A Treasury of AMERICAN ART

A Book Review
By: Fred Taylor

One of Florida’s hidden jewels is nestled on a quite side street in south western Daytona Beach, close to, but very far removed from, the bustle of the airport and the noise of the race track. For the last twenty-five years The Museum of Arts and Sciences has been building a collection of American decorative arts that is unsurpassed in the South. But this is not a "southern" museum. It is an American museum, displaying the works of some of the most significant artists and artisans who worked in this country from 1640 to 1900, entirely the result of private philanthropy and the extraordinary efforts of Museum Executive Director Emeritus Gary R. Libby. When Libby became Director in the late 1970s the Museum owned three examples of American art, a Tiffany punch bowl, circa 1890, a tall case clock, circa 1790 and a small landscape by Ralph Albert Blakelock, circa 1875. Today the Museum houses nearly 3,000 American items that have provided the nucleus for the growth of a major museum in the State of Florida.

Under the direction of Libby and in conjunction with such notable experts as Wendell Garrett, Nicolai Cikovsky, Cynthia Duval, Leigh Keno and David C. Swoyer, among others, the Museum has given us a tantalizing peek at over one hundred of the objects that form the heart of the American Collection in "A Treasury of American Art", a hardcover volume published by the Museum in 2003.

At first glance "A Treasury.." could be mistaken for just another "coffee table" book full of pretty pictures – which it certainly is. But that would totally miss the point. Even without the lavish illustrations, the interpretive essays by Libby and his cohorts provide an insight into the composition and evolution of the American spirit and its art that would seem complete in itself.

This striking assembly of early 19th century artifacts represents some of the best of American craftsmanship. The chair on the left, circa 1815, and the gilded stand in the center, circa 1810, are by Charles-Honore' Lannuier. The chair on the right, circa 1820, is by Duncan Phyfe.

The opening essay by Wendell Garrett, entitled "Nature’s Nation", explores how a diverse group of Pilgrims, refugees, immigrants and adventurers somehow became successful colonists in a land so entirely alien from anything then known in the Old World. And in becoming successful colonists, they became, eventually, Americans, with their own interpretation of the world and its art. Then Nicolai Cikovsky jumps in with "The Art Spirit" to further explain the evolution of the American art psyche and how it has expressed it self in a variety of forms from the painfully untutored to the surprisingly sophisticated.

But then the good stuff starts. What follows is the display, in high resolution color photography, of some truly remarkable objects, each one carefully analyzed, interpreted, placed into context and explained in depth by Libby, Duval, et. al.

The very first color plate illustrates an oak chest, circa 1640, called a "Tulip and Aster" chest for its stylized floral motif. A gift of Kenneth Worcester Dow and his wife Mary Mohan Dow, the chest illustrates the elegantly simple utilitarian virtues prized by the Pilgrims. In his informative exposition of the chest Libby gives us some back-ground on the Pilgrims that many may not be familiar with. Another artifact, also a Dow gift, a small Queen Anne desk on frame, circa 1720-1740, demonstrates the plainer side of Queen Anne styling favored by Sarah the Duchess of Marlborough who was a close friend of Anne, according to essayist Cynthia Duval.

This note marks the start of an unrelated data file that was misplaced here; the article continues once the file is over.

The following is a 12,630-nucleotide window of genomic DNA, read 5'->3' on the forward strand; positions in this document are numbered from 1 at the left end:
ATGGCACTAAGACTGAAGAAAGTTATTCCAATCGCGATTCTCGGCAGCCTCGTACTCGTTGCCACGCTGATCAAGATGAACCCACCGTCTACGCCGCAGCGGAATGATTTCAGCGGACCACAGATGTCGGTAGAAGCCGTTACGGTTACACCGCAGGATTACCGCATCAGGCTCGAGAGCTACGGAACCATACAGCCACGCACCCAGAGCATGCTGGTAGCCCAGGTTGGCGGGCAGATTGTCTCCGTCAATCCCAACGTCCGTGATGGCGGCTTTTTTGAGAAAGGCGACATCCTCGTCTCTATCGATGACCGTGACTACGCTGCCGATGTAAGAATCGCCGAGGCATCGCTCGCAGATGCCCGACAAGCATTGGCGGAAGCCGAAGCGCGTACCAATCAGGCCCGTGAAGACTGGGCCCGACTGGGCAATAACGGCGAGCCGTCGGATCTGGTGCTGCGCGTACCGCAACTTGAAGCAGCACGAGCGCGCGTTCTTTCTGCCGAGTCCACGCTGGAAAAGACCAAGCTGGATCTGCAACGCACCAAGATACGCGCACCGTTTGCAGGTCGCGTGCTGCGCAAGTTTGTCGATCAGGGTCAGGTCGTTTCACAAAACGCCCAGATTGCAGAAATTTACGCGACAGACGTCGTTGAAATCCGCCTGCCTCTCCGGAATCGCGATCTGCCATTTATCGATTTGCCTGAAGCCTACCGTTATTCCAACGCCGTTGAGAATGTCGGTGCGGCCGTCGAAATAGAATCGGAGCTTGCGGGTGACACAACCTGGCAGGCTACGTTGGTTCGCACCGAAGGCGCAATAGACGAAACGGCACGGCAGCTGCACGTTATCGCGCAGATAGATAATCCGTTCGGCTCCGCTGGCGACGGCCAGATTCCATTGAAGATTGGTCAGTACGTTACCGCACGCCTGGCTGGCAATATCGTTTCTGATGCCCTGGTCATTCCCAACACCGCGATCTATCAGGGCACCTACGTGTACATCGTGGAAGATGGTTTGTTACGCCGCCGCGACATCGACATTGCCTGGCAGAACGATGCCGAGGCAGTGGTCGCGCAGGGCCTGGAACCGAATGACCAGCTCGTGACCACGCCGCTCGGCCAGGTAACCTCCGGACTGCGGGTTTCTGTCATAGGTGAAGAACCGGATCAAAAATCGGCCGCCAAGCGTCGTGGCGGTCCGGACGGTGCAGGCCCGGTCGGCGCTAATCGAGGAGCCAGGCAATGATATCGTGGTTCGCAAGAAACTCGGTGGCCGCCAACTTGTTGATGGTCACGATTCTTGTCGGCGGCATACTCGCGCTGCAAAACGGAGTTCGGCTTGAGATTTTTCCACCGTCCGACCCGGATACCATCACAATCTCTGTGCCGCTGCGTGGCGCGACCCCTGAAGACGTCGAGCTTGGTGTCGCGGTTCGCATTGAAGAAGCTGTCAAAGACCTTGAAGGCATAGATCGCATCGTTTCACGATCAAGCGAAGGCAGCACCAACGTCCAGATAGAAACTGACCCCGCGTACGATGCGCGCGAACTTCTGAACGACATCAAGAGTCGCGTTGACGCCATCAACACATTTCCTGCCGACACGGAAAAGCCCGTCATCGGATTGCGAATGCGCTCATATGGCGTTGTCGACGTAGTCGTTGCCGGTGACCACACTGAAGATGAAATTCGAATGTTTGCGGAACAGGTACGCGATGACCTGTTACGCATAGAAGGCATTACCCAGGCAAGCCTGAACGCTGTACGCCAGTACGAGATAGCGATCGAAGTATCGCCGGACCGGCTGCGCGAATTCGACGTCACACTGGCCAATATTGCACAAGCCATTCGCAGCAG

Holly Keris, the Curator of Collections and Registrar at the Museum provides us with an insight into the art of Samuel F. B. Morse. His disappointment in his painting led to the abandonment of the art and opened the way for Morse’s development of the telegraph. His "Portrait of a Matron in a Tignon" reflects his early desire to bring the style of the European grand masters to portraiture in America. And David C. Swoyer’s explanation of John James Audubon’s work "Townsend’s Bridled Weasels" gives us a great personal history of the artist and points out the changes in the work itself, revealed by a pentimento, as Audubon changed his mind about the composition.

Libby provides the back-ground material for two paintings of St. Augustine in the late 19th century, one by C. Grafton Dana (1843-1924) and one by Frank Henry Shapleigh (1842-1906). Both artists eventually lived in the city and painted its scenes many times.

Also pictured are works in the Museum by Tiffany, Frederic Remington, Duncan Phyfe, Anthony Quervelle, John Jelliff, Charles-Honore’ Lannuier and an entire host of American artists, some famous, some less so, some anonymous but all important in the overall theme of American art.

As wonderfully done as is "A Treasury of American Art" it can give us but a small taste of what the Museum actually has to offer - but it is an excellent taste that certainly will whet the appetite.

"A Treasury of American Art" can be purchased directly from The Museum Store, The Museum of Arts & Sciences, 1040 Museum Blvd. Daytona Beach, FL 32114. 386-255-0285, ext.23. For more information visit the Museum website at http://www.moas.org/publications_1.html

By Gary R. Libby
The Museum of Arts and Sciences
Daytona Beach, Florida
Hardcover, 230 pages, color
ISBN 0-933053-07-X

About the author:

Fred Taylor's new book "HOW TO BE A FURNITURE DETECTIVE" is now available for $18.95 plus $2.00 S & H. Send check or money order for $20.95 to Fred Taylor, PO Box 215, Crystal River, FL 34423.
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